For general guidance about accessing IT services while off campus, see Using IT services off campus. For guidance about distance teaching, see: Using IT services for distance teaching.

When using Lancaster University IT services while you are away from campus, for example if you are working from home, you may experience issues if you are using a low-bandwidth, intermittent or poor internet connection. Bandwidth is the amount of data that can be transferred over a connection each second. 

This page offers some advice which aims to improve connection quality. There is also specific help for Using IT services in China.

Tips for improving connectivity

  • Using Wi-Fi? Ensure you have a strong signal - the easiest way to do this is to move as close to your router as is practical. Or even better - plug your laptop in to your router using an ethernet cable.
  • Don't stream music or radio via the internet - use DAB or FM radio instead.
  • Don't try to access other non-work/non-study services while you are using University IT services.
  • Don't connect to the VPN unless you really need to. For information about which services do and don't require VPN connectivity, see Connect to the VPN.
  • If you need to stream video, try to reduce the quality where possible (e.g. from 4K to HD, or from HD to SD). Lower-quality video uses significantly less bandwidth.

     Changing video quality in eStream

    To change quality of an eStream video, click the settings cog and then select the quality you wish to use

     Changing video quality in Panopto

    To change quality of a Panopto video, select Picture quality and then select the quality you wish to use. Automatic should automatically adjust the quality

  • If taking part in online meetings or webinars, turn off your webcam and just use audio. Though you may lose some visual interaction, you'll still be able to participate as if you were on a phone. This will significantly reduce the amount of bandwidth required.
  • If teaching or running other sessions, try to minimise the amount of live sessions, and instead pre-record content. For more guidance see Using IT services for distance teaching.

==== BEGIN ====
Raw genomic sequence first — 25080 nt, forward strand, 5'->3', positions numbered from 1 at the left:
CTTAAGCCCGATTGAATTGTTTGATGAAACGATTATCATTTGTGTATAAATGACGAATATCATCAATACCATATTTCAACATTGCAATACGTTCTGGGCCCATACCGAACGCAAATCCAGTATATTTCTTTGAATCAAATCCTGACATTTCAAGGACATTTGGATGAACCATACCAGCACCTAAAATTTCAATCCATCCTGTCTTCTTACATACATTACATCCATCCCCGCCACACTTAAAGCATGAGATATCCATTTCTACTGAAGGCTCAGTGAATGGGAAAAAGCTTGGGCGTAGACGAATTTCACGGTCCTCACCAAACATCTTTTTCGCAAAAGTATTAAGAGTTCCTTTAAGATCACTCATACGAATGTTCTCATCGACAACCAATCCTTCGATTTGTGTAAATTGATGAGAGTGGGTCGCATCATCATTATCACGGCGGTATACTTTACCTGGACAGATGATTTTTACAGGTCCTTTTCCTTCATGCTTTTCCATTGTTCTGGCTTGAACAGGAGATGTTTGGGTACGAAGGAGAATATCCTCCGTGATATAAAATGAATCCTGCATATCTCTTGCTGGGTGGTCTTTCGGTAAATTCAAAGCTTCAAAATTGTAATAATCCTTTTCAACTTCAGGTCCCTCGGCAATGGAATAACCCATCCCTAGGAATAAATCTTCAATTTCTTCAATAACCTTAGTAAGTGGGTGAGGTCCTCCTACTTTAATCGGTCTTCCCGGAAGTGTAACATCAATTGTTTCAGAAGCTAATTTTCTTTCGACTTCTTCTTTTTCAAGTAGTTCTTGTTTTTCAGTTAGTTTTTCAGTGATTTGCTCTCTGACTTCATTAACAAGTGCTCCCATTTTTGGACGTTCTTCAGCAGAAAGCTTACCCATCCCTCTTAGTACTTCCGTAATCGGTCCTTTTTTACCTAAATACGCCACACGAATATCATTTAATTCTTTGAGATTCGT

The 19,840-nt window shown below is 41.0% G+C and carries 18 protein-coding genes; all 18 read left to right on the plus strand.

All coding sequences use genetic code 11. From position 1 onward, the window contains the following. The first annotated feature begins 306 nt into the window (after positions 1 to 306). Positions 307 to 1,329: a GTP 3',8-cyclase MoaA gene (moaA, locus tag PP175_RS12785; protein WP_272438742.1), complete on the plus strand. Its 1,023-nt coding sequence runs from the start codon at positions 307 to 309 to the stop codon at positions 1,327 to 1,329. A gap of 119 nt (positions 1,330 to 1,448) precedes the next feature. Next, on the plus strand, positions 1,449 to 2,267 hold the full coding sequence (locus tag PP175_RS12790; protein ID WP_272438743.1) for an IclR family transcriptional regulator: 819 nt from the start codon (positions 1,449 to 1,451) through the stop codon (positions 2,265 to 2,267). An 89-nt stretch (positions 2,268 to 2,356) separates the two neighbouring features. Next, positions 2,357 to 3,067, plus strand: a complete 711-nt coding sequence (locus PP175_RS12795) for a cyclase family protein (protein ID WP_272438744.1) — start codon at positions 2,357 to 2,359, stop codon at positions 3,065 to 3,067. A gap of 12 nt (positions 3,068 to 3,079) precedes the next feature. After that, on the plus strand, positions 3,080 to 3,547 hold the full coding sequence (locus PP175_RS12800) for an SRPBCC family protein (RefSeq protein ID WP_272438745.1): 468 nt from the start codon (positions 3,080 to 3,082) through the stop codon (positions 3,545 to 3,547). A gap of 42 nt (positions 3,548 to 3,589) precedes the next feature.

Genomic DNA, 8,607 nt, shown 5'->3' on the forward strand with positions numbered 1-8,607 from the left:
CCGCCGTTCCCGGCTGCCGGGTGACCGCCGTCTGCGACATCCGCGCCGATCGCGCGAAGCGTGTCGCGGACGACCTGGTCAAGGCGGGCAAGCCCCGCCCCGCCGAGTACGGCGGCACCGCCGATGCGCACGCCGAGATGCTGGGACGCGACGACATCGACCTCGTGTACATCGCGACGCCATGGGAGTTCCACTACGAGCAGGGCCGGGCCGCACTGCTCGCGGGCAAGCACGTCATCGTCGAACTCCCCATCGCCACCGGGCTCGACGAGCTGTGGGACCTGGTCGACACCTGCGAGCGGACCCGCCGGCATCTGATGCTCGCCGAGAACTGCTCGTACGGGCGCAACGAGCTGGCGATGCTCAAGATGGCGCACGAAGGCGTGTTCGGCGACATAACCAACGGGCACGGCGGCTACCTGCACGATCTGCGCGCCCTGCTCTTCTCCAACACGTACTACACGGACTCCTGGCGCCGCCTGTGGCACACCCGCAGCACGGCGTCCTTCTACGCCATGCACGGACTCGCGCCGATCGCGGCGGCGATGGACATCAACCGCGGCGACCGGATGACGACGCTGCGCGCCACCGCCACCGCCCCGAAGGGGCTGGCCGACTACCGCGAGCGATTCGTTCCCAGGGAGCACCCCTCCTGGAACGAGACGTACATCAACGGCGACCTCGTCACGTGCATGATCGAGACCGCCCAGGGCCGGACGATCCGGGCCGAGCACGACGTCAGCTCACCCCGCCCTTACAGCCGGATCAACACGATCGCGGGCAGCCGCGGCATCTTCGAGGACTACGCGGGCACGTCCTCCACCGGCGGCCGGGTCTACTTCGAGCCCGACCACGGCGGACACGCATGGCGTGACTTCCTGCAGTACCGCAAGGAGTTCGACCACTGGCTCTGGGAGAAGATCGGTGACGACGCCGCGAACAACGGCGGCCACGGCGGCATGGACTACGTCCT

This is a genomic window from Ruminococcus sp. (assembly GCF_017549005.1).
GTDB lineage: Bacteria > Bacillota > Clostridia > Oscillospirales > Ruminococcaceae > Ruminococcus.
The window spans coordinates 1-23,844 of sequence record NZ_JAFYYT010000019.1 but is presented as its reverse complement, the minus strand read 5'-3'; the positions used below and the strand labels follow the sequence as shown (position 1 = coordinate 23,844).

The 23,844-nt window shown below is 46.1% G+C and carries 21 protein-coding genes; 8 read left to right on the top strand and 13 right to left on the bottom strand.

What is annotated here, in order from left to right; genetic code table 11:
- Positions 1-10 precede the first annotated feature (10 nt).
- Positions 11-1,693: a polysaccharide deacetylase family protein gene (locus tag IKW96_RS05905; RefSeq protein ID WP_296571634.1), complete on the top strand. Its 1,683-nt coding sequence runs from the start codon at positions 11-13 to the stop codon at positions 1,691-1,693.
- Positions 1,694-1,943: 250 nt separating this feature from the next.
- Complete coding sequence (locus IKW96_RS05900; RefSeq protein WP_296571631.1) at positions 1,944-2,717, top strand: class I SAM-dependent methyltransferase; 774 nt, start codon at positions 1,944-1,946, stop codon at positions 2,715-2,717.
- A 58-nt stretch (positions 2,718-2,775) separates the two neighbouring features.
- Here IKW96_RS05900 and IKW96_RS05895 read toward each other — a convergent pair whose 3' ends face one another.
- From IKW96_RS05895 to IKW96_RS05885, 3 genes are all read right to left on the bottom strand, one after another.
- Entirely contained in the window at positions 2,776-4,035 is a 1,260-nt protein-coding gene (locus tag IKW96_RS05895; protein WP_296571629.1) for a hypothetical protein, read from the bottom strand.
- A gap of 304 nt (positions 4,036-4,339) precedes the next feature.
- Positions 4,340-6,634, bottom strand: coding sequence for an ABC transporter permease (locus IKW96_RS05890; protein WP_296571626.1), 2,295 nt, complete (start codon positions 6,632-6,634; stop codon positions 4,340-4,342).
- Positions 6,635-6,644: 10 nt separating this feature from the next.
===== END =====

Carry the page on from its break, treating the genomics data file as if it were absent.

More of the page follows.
• If working with files, sync them to your device so that you can access them even when your connection is poor. For help with Teams and OneDrive files, see Accessing OneDrive and Teams files in File Explorer or Finder. You can also do this using the Moodle app for Moodle content; see Moodle help for more information about the Moodle mobile app.
  • Remember that other members of your house share the same connection as you - be aware of what others in your home are doing and ask them not to overload your connection when you are trying to access University IT services. Particular consumers of large amounts of bandwidth are online games and video streaming services.
  • You might find at certain times of day, your connection speed increases and decreases in line with general demand (your connection speed is also determined by other homes usage as well as yours). If you tend to get a faster connection at certain times of day (e.g. mornings) then try to use higher-bandwidth services (e.g. scheduling online meetings) at those times.
  • Position your router away from other devices that may interfere with signal, such as on a shelf rather than the floor. Ensure it's plugged directly into your mains telephone socket (not via an extension). And don't switch your router off.
  • If your home internet is particularly unreliable, you can try to use a personal hotspot data (4G/3G) connection from your phone which may be faster and more reliable, depending on your location. It's important to be aware of network restrictions, your data usage limit and any fair use limit if you do this.
  • Don't use your Microwave during online meetings or at other times when connectivity is critical.

Useful resources